What I’ve also learned – some through painful experience – is the way I handle conflict when it develops will go a long way towards allowing the disagreement to work for the overall good of the team.
Part of the leader’s job is to learn to better manage conflict rather than attempting to kill them.
7 thoughts on managing conflict as a leader:
I try not to take sides in conflict any more than I have to, even when I have my own opinion. If the conflict isn’t a vision issue, and it seems to be resolving on it’s own, I’ve found it is best if I allow the process to take its course. When the leader gets involved in a conflict it takes on a new life – often unnecessarily.
When I do get involved, it is vital all sides of the conflict feel heard. I have to listen to all opinions and attempt to understand their real concerns. Normally there are valid points with every opinion. It’s also important I hear not only what is said, but also what is unspoken. This requires asking questions, getting to know the members of my team (most of this happens before conflict originates), and not assuming I know what people are thinking simply by what they say. Understanding the basis of conflict and the opposing viewpoints is critical to understanding the conflict.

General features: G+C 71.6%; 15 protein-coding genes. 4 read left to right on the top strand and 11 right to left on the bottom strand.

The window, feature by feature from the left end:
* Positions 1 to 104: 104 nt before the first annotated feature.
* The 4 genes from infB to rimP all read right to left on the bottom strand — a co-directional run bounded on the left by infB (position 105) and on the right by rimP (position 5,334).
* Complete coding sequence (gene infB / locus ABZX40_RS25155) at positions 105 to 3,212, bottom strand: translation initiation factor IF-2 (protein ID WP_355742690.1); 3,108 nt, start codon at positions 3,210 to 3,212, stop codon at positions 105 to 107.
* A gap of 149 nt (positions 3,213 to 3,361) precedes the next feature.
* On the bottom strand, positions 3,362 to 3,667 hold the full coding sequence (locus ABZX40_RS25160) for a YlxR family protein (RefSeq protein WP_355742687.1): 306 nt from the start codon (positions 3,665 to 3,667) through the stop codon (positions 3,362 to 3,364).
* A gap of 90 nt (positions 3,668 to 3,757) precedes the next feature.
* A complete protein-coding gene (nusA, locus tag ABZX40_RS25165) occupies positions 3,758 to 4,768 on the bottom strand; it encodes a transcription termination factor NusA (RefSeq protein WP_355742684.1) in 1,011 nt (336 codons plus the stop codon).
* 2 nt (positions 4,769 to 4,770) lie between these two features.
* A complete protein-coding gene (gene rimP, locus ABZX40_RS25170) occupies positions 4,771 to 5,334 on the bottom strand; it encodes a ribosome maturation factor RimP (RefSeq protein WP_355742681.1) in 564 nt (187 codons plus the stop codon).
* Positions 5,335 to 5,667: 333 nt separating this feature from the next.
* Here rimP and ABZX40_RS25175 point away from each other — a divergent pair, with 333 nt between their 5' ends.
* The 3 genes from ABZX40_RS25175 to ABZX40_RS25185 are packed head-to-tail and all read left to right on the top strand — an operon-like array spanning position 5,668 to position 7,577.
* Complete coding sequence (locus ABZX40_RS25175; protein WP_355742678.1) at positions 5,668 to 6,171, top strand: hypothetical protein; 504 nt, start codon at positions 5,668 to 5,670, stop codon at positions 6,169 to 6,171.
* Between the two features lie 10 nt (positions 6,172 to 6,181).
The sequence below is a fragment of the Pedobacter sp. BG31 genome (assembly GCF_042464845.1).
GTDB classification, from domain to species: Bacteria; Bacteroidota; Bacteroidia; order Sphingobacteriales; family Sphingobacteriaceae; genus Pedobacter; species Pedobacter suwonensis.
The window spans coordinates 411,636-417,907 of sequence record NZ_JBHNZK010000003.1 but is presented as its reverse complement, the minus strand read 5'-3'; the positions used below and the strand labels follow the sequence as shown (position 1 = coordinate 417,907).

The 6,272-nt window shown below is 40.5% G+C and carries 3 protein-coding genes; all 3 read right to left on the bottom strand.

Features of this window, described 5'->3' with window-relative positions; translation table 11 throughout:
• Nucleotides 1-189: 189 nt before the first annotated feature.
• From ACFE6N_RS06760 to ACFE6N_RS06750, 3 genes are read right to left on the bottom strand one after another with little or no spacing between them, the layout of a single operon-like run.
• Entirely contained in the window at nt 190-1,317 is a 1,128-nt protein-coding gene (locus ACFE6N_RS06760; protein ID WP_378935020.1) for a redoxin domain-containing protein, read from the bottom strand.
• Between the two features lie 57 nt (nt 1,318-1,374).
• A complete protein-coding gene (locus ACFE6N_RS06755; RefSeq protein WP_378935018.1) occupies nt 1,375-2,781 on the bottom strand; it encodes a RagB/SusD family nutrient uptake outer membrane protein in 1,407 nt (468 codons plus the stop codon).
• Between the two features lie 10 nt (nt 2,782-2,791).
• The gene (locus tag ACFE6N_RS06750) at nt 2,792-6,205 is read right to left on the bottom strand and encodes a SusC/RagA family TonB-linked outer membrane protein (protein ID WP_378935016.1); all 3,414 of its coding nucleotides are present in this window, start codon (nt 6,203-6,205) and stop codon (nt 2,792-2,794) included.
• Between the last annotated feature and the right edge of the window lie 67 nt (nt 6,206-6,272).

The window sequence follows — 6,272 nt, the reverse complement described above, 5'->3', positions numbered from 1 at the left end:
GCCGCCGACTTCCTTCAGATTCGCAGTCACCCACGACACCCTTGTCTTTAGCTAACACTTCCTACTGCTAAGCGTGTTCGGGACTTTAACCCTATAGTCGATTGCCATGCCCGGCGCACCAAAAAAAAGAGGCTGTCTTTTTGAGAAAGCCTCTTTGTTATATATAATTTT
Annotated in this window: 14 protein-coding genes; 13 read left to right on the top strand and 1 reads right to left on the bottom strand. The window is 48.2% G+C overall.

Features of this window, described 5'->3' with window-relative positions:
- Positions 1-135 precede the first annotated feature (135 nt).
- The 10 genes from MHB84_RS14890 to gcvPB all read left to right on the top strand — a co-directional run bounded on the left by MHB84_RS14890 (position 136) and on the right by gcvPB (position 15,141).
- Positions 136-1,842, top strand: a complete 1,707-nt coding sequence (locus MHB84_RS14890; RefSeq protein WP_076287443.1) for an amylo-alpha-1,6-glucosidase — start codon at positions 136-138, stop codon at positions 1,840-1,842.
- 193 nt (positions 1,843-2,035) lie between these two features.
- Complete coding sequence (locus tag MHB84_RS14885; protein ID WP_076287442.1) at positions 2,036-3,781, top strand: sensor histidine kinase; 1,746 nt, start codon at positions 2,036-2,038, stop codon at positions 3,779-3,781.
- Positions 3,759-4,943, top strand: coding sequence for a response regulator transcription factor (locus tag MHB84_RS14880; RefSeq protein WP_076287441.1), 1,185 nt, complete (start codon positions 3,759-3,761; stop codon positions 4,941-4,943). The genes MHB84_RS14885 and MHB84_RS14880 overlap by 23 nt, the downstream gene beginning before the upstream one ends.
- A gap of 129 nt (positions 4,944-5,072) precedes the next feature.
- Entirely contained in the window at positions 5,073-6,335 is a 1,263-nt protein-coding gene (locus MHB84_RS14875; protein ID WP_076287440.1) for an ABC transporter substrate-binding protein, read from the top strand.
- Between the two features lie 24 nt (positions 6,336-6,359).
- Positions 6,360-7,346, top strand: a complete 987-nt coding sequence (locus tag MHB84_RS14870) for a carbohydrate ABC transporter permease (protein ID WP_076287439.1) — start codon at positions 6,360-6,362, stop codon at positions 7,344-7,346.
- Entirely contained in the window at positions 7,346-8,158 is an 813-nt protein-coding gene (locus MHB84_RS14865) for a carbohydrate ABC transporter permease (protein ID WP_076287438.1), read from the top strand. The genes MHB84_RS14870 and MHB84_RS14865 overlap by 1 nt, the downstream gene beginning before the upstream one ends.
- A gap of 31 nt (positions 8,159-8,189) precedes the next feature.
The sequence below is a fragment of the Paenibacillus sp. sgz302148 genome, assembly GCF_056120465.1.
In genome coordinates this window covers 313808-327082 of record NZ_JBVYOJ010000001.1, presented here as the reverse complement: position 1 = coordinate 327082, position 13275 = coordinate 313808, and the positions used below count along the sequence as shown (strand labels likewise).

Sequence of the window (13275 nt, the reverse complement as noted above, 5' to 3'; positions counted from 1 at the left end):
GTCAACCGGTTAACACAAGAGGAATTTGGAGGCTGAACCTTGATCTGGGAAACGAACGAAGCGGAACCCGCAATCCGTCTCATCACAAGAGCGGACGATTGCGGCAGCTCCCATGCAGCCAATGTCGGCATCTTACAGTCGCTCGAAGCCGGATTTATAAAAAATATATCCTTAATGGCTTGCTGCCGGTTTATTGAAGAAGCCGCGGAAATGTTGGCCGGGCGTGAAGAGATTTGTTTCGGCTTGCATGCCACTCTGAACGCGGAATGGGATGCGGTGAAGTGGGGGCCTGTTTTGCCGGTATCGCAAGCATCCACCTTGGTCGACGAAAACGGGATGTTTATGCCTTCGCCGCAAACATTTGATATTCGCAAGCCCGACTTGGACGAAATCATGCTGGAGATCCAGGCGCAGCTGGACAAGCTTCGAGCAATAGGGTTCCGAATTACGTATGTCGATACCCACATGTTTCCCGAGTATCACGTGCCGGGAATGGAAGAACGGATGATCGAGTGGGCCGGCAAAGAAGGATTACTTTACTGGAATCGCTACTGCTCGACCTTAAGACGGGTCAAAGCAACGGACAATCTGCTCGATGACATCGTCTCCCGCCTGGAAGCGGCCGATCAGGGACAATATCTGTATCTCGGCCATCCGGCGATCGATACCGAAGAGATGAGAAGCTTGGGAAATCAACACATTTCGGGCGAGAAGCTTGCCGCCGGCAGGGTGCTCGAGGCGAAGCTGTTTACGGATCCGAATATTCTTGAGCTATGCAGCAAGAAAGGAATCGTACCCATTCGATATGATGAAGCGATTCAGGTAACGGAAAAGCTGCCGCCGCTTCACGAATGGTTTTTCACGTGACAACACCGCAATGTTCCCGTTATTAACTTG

During times of conflict, it’s even more important communication be clear and consistent. Many times, conflict is simply due to a lack of clarity or miscommunication. Information often makes conflict easier to resolve. As a leader, part of my responsibility is making sure the team communicates effectively, openly, and honestly.
Discern the deeper issues
Conflict develops for a number of reasons – not all of them good. Beyond miscommunication, conflict also develops over power struggles, weak leadership, or simply personality differences. Discerning the nature of the conflict and if there is a root issue (often unspoken or undefined) helps me avoid trying to solve the perceived conflict, when the real issue is something completely different.
Monitor the impact
As I said, conflict in and of itself is not bad, but part of my job is making sure conflict on a team doesn’t begin to harm rather than promote the health of the team and its members. When individuals begin to attack each other personally, act in anger, form sides within the team, or distract from progress, it’s time for the leader to interfere.
Protect the Vision
Ultimately, my job as a leader is to maintain the integrity of the vision. Conflict can enhance or interfere with attaining the vision. My job is to continually direct the team’s attention back to our purpose. I have found, also through experience, the more aligned we are around a shared, common vision, the less we conflict and the more healthy the team operates together. We can even overlook minor disagreements because we are energized towards the overall objective.
Don’t be afraid of conflict on a team. Good leaders learn to manage it for the eventual good of the team.